They also looked at individuals who test high for resilience, and found that they can have positive emotions and negative emotions at the same time, even while experiencing personally significant stress. They were also better able to differentiate their emotions. This reminded me of Todd Kashdan’s observations that young people who are better able to differentiate their emotions are less likely to abuse alcohol.
When people are in their 80’s and 90’s, something stressful is often happening, for example, a change for the worse in health, a new source of pain, a new loss of capability. When people can feel positive emotions at the same time that they feel negative emotions, they are less vulnerable to the effects of stress.
“What gives you joy?”When my mother entered the place where she lives, one of the questions they asked her was, “What gives you joy?” It’s a great question, but my mother found it rather hard to go beyond the expected answers, “Family…” Joy is such a big emotion.
What seems more relevant, day to day, are the little things that evoke small pleasures — having waffles with syrup on Monday mornings, the aide that helps a resident dress in a colorful shirt and put on earrings so that she feels pretty, bringing coffee refills with just the right amount of cream, serving meals on hot plates (my mother always checks, and she gets a pleasurable buzz when they remember her preference), seating wheelchair residents at their preferred places at the table, remembering who likes to get the floor newspaper to fill out the crossword, adjusting exercises so that people can do them safely seated in their wheelchairs, having art on the walls and flower arrangements in the corners. I especially remember Elizabeth who made people laugh by doing little dances as she delivered food — and then she laughed along with them.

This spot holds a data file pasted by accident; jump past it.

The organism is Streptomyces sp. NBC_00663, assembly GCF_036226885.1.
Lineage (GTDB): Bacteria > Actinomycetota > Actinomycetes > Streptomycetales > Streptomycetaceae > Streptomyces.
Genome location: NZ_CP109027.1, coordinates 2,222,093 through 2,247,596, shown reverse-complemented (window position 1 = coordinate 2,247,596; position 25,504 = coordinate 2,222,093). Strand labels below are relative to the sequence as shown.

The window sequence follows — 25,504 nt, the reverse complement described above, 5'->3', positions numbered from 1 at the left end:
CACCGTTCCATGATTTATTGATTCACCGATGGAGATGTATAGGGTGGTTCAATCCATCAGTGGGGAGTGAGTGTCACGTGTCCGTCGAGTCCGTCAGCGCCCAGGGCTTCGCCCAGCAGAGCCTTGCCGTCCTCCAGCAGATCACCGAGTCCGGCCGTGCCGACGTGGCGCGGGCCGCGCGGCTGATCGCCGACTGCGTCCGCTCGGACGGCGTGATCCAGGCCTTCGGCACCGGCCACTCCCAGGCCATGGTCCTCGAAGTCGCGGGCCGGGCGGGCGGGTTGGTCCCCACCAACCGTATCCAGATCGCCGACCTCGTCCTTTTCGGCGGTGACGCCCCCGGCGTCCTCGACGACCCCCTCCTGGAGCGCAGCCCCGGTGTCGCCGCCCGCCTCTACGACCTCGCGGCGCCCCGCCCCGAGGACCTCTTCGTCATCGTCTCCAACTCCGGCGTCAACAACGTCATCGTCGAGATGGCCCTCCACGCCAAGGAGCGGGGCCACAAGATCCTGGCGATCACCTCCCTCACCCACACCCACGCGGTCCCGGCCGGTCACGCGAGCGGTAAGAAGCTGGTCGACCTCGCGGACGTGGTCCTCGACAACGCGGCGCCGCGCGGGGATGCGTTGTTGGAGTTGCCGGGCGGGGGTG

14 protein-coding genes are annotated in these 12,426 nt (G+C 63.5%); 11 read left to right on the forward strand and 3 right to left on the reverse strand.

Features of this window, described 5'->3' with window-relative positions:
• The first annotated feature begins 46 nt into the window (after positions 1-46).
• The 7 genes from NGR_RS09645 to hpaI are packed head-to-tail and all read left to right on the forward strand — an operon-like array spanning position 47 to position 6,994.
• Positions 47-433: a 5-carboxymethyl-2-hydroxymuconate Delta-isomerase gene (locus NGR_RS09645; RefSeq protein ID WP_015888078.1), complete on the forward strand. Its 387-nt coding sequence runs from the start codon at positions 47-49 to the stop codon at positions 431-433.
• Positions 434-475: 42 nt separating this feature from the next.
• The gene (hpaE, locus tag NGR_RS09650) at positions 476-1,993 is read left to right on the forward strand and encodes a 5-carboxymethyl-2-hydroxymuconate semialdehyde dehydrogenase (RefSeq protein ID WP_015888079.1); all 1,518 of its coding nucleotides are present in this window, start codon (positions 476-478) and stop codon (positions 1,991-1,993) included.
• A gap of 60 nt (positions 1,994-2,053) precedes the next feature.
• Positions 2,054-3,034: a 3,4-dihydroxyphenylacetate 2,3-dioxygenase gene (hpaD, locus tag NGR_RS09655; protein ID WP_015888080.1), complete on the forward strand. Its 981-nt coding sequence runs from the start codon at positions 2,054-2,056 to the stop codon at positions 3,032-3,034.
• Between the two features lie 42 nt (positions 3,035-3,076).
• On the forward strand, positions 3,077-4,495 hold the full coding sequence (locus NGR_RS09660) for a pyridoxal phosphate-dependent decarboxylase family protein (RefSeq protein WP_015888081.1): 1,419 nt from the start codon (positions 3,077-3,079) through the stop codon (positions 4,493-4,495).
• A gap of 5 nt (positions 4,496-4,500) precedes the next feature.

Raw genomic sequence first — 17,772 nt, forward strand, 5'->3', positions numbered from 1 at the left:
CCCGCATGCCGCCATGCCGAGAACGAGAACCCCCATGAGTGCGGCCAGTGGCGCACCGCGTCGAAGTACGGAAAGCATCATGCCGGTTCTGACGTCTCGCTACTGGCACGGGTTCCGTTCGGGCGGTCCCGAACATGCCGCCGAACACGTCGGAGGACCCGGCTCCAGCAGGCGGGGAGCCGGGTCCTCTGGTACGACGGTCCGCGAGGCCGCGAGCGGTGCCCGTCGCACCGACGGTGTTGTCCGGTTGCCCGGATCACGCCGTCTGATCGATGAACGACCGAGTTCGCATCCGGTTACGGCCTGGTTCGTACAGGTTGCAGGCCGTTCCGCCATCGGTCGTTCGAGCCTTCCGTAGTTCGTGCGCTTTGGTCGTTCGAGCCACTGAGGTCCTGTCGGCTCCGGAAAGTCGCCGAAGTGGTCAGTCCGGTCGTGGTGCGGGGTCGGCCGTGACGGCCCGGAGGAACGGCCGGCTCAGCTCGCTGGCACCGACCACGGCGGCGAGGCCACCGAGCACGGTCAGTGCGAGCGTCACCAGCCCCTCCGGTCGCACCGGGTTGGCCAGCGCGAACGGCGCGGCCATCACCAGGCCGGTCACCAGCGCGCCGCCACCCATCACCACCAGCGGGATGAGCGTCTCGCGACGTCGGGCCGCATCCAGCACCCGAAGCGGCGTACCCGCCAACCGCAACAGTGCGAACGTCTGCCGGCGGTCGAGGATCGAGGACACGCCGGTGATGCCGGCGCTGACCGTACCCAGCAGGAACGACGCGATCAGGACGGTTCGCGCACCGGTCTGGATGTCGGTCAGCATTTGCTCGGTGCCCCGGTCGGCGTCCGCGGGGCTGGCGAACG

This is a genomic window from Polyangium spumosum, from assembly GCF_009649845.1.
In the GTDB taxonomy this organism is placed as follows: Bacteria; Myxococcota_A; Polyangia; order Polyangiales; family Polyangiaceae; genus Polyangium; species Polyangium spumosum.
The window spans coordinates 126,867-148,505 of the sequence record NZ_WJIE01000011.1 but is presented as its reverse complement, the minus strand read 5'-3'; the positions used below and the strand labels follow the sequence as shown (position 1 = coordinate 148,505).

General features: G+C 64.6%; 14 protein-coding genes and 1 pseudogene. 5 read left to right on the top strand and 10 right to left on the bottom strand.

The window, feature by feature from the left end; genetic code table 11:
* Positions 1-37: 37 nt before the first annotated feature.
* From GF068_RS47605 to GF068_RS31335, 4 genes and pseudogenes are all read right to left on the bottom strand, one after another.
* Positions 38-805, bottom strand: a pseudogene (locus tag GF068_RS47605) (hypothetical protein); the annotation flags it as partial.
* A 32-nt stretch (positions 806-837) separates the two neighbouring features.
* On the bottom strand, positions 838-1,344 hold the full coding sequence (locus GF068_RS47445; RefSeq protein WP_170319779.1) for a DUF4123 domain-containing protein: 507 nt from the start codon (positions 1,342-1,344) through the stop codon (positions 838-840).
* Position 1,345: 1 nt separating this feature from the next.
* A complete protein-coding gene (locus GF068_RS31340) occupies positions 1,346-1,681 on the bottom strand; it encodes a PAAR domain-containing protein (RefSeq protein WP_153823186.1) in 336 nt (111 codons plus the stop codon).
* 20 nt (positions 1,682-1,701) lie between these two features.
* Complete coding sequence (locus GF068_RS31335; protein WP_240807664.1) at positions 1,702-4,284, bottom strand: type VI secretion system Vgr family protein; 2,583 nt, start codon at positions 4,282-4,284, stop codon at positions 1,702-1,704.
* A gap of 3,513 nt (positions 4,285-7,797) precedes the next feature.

If we’re lucky enough to live long enough, we’ll all get old some day. Collecting self-knowledge about what gives us little daily pleasures is one way to store up psychological capital for future needs.
Kashdan, T. B., Ferssizidis, P., Collins, R. L., & Muraven, M. (2010). Emotion differentiation as resilience against excessive alcohol use: An ecological momentary assessment in underage social drinkers. Psychological Science, 21, 1341-1347.
Ong, A. N. (2010). Pathways Linking Positive Emotion and Health in Later Life. Current Directions in Psychological Science, 19(6), 358-362.
Ong, A. N., Bergeman, C. S., Bisconti, T. L. & Wallace, K. A. (2006). Psychological resilience, positive emotions, and successful adaptation to stress in later life. Journal of Personality and Social Psychology, 91 (4), 730–749
Ong, A. N. & Bergeman, C. S. (2004). The Complexity of Emotions in Later Life. Journal of Gerontology, 59B (3), 117–122.